An exceptional condition which requires action by the system
               which may be other than the expected function.  Refer to the
               section "10. Error Conditions".

               A zero number represents the false state of a flag.

               A number that may have one of two logical states, false or
               true.  See:  "false"  "true"

          floor, arithmetic  
               If z is any real number, then the floor of z is the greatest
               integer less than or equal to z.
                    The floor of +.6 is 0
                    The floor of -.4 is -1

          free field format 
               Numbers are converted using the value of BASE and then
               displayed with no leading zeros.  A trailing space is
               displayed.  The number of characters displayed is the
               minimum number of characters, at least one, to uniquely
               represent the number.  See:  "number conversion"

               A set of explanations in natural language to describe the
               corresponding computer execution of word definitions.

          immediate word  
               A word which executes when encountered during compilation or
               interpretation.  Immediate words handle special cases during
               compilation.  See, for example, IF LITERAL ." etc.

          input stream  
               A sequence of characters available to the system, for
               processing by the text interpreter.  The input stream
               conventionally may be taken from the current input device
               (via the text input buffer) and mass storage (via a block
               buffer).  BLK , >IN , TIB and #TIB specify the input stream.
               Words using or altering BLK , >IN , TIB and #TIB are
               responsible for maintaining and restoring control of the
               input stream.



               The input stream extends from the offset value of >IN to the
               size of the input stream.  If BLK is zero the input stream
               is contained within the area addressed by TIB and is #TIB
               bytes long.  If BLK is non-zero the input stream is
               contained within the block buffer specified by BLK and is
               1024 bytes long.   See:  "11.8 Input Text"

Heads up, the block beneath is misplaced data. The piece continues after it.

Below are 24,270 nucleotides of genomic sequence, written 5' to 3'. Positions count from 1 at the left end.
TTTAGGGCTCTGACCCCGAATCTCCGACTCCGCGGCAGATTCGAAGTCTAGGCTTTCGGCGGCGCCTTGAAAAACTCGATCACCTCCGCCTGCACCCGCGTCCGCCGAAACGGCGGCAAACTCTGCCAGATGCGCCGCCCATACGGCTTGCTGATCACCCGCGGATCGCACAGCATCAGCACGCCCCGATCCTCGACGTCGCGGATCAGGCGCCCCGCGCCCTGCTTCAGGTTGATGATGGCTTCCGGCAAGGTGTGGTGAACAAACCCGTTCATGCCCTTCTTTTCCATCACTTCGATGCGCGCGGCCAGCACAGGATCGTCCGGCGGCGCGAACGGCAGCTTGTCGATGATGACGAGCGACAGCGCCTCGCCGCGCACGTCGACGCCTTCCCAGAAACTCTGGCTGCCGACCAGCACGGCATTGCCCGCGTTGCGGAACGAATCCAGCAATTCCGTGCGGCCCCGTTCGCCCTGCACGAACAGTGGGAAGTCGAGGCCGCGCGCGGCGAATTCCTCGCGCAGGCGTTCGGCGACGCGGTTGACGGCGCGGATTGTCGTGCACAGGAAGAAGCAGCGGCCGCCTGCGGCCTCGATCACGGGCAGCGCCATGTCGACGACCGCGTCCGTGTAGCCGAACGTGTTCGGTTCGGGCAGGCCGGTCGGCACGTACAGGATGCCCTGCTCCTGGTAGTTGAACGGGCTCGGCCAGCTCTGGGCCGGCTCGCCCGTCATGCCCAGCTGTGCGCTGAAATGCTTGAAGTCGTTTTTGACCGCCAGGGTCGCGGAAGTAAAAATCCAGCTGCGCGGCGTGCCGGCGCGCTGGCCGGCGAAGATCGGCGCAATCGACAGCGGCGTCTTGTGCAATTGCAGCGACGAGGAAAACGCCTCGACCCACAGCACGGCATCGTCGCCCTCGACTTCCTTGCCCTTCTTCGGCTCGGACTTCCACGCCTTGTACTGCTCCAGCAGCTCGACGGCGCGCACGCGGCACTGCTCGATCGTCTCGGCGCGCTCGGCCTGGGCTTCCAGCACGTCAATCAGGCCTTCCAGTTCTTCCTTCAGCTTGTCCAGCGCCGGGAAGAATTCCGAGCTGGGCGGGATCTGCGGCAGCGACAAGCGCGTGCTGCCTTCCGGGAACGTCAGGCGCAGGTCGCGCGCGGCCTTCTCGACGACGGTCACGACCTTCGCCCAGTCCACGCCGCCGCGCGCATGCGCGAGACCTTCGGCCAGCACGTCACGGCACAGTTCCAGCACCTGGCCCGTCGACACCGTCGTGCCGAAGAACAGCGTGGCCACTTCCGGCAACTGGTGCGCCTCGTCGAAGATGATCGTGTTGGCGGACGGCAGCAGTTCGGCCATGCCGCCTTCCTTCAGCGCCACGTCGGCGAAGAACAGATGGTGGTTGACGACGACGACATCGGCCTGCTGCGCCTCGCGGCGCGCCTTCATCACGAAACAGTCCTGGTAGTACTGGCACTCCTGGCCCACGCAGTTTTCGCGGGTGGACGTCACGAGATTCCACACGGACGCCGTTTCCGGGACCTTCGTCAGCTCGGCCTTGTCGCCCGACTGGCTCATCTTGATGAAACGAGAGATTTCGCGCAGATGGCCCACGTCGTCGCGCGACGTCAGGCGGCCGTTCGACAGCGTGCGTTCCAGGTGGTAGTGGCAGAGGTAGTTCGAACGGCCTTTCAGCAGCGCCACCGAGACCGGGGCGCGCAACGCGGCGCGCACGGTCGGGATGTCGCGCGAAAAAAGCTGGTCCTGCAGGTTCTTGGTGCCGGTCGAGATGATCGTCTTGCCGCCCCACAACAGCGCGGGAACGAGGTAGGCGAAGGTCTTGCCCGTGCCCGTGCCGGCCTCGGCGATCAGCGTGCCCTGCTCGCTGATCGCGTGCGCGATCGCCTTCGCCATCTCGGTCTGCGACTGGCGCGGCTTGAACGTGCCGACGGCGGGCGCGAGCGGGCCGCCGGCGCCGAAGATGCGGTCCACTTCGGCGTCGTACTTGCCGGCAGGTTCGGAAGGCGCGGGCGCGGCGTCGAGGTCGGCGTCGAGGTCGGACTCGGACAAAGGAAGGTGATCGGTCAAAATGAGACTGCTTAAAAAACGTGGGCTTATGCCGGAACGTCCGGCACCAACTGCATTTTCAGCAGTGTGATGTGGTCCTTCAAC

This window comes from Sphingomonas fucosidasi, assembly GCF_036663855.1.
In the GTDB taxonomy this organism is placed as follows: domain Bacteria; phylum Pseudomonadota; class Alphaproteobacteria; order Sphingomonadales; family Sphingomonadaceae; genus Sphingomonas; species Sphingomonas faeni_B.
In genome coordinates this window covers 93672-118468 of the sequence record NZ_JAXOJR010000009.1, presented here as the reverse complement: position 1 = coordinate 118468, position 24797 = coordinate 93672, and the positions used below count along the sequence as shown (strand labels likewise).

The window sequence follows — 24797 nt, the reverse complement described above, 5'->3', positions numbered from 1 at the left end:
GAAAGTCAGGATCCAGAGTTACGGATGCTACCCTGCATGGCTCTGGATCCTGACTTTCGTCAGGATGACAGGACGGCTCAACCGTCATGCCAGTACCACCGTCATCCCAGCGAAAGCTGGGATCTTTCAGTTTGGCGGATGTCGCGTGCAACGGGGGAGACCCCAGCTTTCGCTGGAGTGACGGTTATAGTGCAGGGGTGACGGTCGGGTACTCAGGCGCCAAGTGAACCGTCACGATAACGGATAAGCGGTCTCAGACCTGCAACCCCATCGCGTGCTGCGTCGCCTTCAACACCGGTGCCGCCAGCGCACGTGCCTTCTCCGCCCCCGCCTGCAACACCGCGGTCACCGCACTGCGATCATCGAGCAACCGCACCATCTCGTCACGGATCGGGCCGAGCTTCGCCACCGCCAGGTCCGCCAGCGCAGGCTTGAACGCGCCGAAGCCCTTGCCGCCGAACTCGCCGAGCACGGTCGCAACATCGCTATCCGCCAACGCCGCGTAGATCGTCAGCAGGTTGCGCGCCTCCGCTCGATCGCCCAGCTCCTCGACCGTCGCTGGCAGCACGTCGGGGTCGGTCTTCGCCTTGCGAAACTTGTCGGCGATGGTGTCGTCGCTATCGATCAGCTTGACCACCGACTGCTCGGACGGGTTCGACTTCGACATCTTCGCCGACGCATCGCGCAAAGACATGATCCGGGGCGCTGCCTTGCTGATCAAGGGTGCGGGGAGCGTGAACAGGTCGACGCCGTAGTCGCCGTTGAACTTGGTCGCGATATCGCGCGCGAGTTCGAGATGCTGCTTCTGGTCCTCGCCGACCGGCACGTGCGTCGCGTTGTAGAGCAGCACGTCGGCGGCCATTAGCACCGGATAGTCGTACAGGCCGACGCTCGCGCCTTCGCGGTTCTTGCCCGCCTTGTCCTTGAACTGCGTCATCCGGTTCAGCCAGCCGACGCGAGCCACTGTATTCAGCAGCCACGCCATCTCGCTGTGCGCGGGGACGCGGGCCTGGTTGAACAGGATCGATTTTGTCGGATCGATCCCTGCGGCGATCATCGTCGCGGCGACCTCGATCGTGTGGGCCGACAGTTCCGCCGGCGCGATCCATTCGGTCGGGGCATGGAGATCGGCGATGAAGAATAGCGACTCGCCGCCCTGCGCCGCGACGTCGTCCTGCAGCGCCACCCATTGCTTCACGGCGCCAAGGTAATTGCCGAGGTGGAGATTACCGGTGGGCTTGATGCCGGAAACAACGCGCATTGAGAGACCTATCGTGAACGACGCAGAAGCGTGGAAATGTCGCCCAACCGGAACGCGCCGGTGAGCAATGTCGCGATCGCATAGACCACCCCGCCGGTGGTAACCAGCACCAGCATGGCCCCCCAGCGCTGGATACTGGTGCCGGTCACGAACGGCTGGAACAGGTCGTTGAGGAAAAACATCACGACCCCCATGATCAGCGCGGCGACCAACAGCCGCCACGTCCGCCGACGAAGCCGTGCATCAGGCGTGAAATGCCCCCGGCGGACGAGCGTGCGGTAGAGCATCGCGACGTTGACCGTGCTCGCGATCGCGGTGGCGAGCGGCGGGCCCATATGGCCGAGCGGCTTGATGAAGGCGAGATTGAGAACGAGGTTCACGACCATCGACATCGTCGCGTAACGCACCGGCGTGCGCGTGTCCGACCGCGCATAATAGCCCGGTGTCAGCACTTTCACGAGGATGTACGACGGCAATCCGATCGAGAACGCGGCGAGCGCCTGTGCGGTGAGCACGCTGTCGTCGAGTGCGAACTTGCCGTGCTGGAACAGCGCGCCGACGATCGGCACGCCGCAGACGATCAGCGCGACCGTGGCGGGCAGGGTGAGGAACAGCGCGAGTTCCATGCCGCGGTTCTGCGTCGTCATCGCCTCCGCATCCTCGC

interpreter, address 
               The machine code instructions, routine or other facilities
               that execute compiled word definitions containing
               compilation addresses.

          interpreter, text 
               The word definitions(s) that repeatedly accepts a word name
               from the input stream, locates the corresponding compilation
               address and starts the address interpreter to execute it.
               Text from the input stream interpreted as a number leaves
               the corresponding value on the data stack.  Numbers are
               accepted from the input stream unsigned or negatively signed
               and converted using the value of BASE .  See:  "number"
               "number conversion"

               The grouping of word names of each Standard word set to show
               like characteristics.  No implementation requirements are
               implied by this grouping.

          layer, compiler 
               Word definitions which add new procedures to the dictionary
               or which aid compilation by adding compilation addresses or
               data structures to the dictionary.

          layer, devices 
               Word definitions which allow access to mass storage and
               computer peripheral devices.

          layer, interpreter 
               Word definitions which support vocabularies, terminal
               output, and the interpretation of text from the text input
               buffer or a mass storage device by executing the
               corresponding word definitions.

          layer, nucleus 
               Word definitions generally defined in machine code that
               control the execution of the fundamental operations of a
               virtual FORTH machine.  This includes the address

               Redirection of the text interpreter's input stream to be
               from mass storage.  This is the general method for
               compilation of new definitions into the dictionary.

          mass storage 



               Storage which might reside outside FORTH's address space.
               Mass storage data is made available in the form of 1024-byte
               blocks.  A block is accessible within the FORTH address
               space in a block buffer.  When a block has been indicated as
               UPDATEed (modified) the block will ultimately be transferred
               to mass storage.

               When values exist within a larger field, the most-
               significant bits are zero.  16-bit numbers are represented
               in memory by addressing the first of two bytes at
               consecutive addresses.  The byte order is unspecified by
               this Standard.  Double numbers are represented on the stack
               with the most-significant 16 bits (with sign) most